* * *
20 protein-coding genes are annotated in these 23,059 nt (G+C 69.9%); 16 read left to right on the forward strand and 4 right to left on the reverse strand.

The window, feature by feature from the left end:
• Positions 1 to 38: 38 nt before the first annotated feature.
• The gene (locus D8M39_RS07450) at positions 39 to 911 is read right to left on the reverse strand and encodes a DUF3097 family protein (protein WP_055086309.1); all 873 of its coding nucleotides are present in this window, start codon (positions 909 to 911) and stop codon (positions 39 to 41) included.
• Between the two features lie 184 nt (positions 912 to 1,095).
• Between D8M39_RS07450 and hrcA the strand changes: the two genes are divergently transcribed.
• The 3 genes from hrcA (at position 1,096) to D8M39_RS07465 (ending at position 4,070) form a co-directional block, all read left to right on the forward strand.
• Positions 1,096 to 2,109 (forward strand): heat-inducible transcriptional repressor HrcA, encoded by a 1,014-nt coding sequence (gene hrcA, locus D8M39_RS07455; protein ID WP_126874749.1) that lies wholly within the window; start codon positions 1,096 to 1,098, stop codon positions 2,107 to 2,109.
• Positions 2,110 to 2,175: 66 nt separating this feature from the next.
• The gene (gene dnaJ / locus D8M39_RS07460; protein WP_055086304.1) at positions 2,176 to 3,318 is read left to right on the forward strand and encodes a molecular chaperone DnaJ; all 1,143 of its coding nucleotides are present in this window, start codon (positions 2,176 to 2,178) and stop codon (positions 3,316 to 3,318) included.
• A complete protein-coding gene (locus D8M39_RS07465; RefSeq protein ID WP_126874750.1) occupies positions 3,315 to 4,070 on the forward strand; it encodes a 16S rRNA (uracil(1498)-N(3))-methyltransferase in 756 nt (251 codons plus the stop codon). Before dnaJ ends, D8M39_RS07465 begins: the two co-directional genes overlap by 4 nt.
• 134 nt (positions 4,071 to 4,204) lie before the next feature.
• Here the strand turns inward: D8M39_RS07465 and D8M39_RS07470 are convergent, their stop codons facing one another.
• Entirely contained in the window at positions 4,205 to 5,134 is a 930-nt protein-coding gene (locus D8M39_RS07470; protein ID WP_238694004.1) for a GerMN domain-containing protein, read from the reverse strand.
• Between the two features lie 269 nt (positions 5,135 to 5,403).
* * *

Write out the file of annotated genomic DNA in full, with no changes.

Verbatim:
20 protein-coding genes are annotated in these 23,059 nt (G+C 69.9%); 16 read left to right on the forward strand and 4 right to left on the reverse strand.

The window, feature by feature from the left end:
• Positions 1 to 38: 38 nt before the first annotated feature.
• The gene (locus D8M39_RS07450) at positions 39 to 911 is read right to left on the reverse strand and encodes a DUF3097 family protein (protein WP_055086309.1); all 873 of its coding nucleotides are present in this window, start codon (positions 909 to 911) and stop codon (positions 39 to 41) included.
• Between the two features lie 184 nt (positions 912 to 1,095).
• Between D8M39_RS07450 and hrcA the strand changes: the two genes are divergently transcribed.
• The 3 genes from hrcA (at position 1,096) to D8M39_RS07465 (ending at position 4,070) form a co-directional block, all read left to right on the forward strand.
• Positions 1,096 to 2,109 (forward strand): heat-inducible transcriptional repressor HrcA, encoded by a 1,014-nt coding sequence (gene hrcA, locus D8M39_RS07455; protein ID WP_126874749.1) that lies wholly within the window; start codon positions 1,096 to 1,098, stop codon positions 2,107 to 2,109.
• Positions 2,110 to 2,175: 66 nt separating this feature from the next.
• The gene (gene dnaJ / locus D8M39_RS07460; protein WP_055086304.1) at positions 2,176 to 3,318 is read left to right on the forward strand and encodes a molecular chaperone DnaJ; all 1,143 of its coding nucleotides are present in this window, start codon (positions 2,176 to 2,178) and stop codon (positions 3,316 to 3,318) included.
• A complete protein-coding gene (locus D8M39_RS07465; RefSeq protein ID WP_126874750.1) occupies positions 3,315 to 4,070 on the forward strand; it encodes a 16S rRNA (uracil(1498)-N(3))-methyltransferase in 756 nt (251 codons plus the stop codon). Before dnaJ ends, D8M39_RS07465 begins: the two co-directional genes overlap by 4 nt.
• 134 nt (positions 4,071 to 4,204) lie before the next feature.
• Here the strand turns inward: D8M39_RS07465 and D8M39_RS07470 are convergent, their stop codons facing one another.
• Entirely contained in the window at positions 4,205 to 5,134 is a 930-nt protein-coding gene (locus D8M39_RS07470; protein ID WP_238694004.1) for a GerMN domain-containing protein, read from the reverse strand.
• Between the two features lie 269 nt (positions 5,135 to 5,403).